The number one factor in resolving problems of acceptance by in-laws is your spouse’s support. As with all close relationships, it’s an art to support your spouse without jumping into the fight or feeding his or her discontent.
Let’s say that Chana and Shlomo have just returned from an extended visit with his parents. She declares: “I never want to stay with your parents again! Why doesn’t your mother like me? Why does she seem to criticize the way I am bringing up our children? She told me that she had you potty trained by the age of 2 and that you obeyed her without question.”
In this case, Chana is being a little overdramatic and overly sensitive. How can Shlomo support her without reinforcing her exaggeration or condemning his mom?
He could say something like this: “Honey, I’m so sorry that you feel hurt by the things my mom says. But I know you’re a terrific mother, and she’ll come to see that, too. She also seems to remember me as much more perfect than I was. I can remember giving her plenty of frustration and grief, but it’s probably good that she doesn’t remember all the tough times. I’ll always support you in finding a time to share your feelings with my mom. I really think she likes you and won’t be able to help but love you as time goes on.”
Or imagine that Shlomo has the complaint, “I don’t want to spend more than one day at your parents’ house ever again,” he says. “I always feel like a third wheel. I know your dad hates the fact that I don’t enjoy sports. You and he seem to be in your own little ‘sports world.’ What am I supposed to do – spend my time helping your mom in the kitchen?”
Chana might respond by reassuring Shlomo by saying something like: “I’m so sorry that I haven’t been more sensitive to your feelings of being left out during those times. You’re right – enjoying sports has been the major thing Dad and I share. I know even Mom has felt a little left out when we obsess about it. Let’s see if we can think of ways to connect when we’re at my parents’ – all of us, including my mom. I know my dad primarily cares about how I’m loved and taken care of, and there’s no question about those things in my mind. Please give me a little sign if I forget it next time.”
For couples like Shlomo and Chana, I suggest that they work on the following points:
1. Work with each other. Remember, you’re in this together. Never put your spouse in a situation where he or she has to choose between you and a relative. If you do so, you’re putting your spouse in a nearly impossible bind. Instead, try to understand the bond your spouse has with his or her grandparents, parents, and siblings. If possible, try to support that relationship. Even if your spouse has difficult parents, they are his or her parents.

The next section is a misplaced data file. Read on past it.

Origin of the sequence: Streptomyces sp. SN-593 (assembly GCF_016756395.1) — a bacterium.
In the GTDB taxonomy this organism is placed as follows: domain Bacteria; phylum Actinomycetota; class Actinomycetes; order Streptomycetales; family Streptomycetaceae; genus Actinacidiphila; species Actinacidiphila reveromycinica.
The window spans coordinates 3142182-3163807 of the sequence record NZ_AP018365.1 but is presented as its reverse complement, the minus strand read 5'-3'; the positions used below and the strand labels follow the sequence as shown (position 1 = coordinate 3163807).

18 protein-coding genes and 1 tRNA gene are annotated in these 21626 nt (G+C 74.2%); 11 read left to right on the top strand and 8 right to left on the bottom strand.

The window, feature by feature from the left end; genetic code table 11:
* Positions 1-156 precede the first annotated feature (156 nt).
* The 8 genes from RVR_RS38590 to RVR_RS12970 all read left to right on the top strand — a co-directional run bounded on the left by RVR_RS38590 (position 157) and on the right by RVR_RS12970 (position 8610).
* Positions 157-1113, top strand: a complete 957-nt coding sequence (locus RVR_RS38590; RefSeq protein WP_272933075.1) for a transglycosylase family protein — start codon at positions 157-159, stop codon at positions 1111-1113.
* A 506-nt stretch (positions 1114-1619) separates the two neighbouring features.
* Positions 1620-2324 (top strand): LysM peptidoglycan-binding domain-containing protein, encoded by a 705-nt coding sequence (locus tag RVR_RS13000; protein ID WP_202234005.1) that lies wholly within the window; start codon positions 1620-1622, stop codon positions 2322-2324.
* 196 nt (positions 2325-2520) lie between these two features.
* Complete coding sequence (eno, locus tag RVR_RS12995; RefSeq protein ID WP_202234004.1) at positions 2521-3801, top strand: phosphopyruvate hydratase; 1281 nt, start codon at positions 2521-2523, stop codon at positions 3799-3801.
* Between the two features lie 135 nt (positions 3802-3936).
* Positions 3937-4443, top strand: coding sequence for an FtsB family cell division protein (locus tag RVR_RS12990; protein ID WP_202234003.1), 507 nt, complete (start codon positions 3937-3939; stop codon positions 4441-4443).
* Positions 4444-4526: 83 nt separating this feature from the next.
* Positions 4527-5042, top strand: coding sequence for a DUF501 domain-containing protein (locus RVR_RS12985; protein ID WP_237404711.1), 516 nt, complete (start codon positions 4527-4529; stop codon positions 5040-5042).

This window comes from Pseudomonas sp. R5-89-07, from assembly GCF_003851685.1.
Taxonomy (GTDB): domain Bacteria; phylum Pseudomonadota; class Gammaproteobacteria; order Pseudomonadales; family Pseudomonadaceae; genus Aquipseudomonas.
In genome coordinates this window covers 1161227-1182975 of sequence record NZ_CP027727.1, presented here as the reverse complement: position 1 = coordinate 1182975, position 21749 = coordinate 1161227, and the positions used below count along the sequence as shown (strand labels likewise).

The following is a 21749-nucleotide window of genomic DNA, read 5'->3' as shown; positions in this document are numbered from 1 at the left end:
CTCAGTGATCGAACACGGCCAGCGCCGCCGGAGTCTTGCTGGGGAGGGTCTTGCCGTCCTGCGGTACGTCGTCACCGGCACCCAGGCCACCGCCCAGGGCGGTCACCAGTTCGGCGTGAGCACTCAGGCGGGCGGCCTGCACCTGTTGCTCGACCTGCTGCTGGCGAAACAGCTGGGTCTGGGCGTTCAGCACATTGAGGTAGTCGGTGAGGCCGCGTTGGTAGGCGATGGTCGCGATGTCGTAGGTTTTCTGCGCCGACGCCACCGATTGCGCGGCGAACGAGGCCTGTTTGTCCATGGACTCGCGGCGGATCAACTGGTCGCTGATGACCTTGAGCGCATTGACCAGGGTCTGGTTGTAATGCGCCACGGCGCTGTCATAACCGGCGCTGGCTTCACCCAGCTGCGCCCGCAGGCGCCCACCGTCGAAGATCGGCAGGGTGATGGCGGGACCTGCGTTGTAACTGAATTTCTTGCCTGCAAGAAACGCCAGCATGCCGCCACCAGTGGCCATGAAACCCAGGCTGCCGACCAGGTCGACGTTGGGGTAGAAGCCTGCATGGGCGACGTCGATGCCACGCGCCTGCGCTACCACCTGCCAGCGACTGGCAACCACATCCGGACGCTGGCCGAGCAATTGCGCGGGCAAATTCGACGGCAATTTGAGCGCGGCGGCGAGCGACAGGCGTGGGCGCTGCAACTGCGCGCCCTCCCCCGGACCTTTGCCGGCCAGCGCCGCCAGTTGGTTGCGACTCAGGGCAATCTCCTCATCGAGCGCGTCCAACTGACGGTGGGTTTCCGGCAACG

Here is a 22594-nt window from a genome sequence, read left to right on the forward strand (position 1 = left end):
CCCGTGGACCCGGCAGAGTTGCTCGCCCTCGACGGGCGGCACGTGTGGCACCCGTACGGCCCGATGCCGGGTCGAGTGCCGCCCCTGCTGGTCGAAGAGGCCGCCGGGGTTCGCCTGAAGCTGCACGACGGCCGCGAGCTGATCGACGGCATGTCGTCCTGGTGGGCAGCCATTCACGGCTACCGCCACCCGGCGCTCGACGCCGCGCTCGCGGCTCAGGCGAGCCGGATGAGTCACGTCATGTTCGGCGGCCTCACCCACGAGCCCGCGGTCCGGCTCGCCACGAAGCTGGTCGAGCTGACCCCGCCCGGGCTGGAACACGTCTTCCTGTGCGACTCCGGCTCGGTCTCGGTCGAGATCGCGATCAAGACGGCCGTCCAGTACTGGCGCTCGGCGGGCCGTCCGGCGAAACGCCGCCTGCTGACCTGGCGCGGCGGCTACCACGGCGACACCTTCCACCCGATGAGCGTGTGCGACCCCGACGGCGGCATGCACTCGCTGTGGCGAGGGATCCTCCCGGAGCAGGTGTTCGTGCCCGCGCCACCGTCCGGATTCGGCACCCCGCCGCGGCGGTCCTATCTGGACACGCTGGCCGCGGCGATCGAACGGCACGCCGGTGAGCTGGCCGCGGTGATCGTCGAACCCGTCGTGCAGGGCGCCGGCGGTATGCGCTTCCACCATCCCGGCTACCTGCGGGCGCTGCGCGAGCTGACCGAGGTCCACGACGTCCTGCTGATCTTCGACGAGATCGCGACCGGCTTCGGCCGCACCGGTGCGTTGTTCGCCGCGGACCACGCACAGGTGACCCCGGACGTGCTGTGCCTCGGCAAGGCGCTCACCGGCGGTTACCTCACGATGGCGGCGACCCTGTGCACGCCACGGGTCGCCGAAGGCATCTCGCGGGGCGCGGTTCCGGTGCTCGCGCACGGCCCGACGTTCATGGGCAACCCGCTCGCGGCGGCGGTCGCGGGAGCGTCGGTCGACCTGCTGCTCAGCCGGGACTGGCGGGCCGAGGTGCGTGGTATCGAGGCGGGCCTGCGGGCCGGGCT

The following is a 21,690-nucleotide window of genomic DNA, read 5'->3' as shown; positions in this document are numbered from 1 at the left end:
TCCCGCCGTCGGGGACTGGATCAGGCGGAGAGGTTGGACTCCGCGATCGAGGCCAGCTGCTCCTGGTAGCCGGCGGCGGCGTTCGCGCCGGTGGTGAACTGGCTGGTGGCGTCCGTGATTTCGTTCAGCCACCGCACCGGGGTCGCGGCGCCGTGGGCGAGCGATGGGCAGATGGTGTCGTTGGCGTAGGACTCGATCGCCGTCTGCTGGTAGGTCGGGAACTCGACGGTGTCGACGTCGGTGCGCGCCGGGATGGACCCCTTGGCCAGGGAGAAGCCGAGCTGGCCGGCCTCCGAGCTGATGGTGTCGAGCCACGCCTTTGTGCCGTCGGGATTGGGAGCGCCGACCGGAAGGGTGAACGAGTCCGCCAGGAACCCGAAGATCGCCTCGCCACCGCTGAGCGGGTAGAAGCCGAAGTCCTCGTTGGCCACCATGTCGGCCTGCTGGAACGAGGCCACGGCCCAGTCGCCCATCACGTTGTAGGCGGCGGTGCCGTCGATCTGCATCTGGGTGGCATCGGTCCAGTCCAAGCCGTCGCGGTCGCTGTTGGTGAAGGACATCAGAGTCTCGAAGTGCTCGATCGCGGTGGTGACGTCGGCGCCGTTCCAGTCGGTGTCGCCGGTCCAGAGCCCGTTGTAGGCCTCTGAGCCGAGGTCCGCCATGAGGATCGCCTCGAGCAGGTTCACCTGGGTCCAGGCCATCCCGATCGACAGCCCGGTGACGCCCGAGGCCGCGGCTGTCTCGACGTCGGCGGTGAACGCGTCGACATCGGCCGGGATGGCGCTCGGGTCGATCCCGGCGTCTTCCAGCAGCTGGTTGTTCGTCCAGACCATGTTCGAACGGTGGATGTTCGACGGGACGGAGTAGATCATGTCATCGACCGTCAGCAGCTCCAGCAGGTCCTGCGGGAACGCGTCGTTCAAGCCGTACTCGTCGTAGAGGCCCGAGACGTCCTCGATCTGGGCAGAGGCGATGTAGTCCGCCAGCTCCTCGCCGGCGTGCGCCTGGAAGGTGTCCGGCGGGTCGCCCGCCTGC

2. Communicate directly. If possible, avoid communicating through a third party. Don’t ask your spouse to talk to his sister about something she did that hurt your feelings. Talk to your sister-in-law directly. If something bothers you, address it as soon as possible. Sometimes it’s a genuine problem; other times, it might be a misunderstanding.
3. Set boundaries and limits. With your spouse, decide what’s important and what’s not. For example, you want to spend quality time together on the weekend, independent of what your in-laws expect. Or, you may decide that you will not take any loans from your in-laws, period. Some parents, for example, let their children eat anything they want, anytime. Others establish mealtime rituals such as: if you eat a reasonable dinner, then you can have some dessert. Working as a team, you should set your own family values, and then communicate your values to your in-laws.
Putting It All Together
Michael, 29, came to speak to me about the difficulties he was having with his future mother in-law. He began by describing to me the positive feelings he had for his kallah:
Michael: First, let me start by saying that my kallah, Rachel, is a wonderful, beautiful and unique person. We are a perfect match, and both find strength in being together.
Daniel Schonbuch (DS): Tell me more about your personalities.
Michael: I think our personalities are very different, but they complement each other very well. I’m more dominating. I think I am a dominant Type A. I love to be in control and make decisions. I can be stubborn at times, but my objectivity balances that out most of the time. I think I know when to give in and when not to.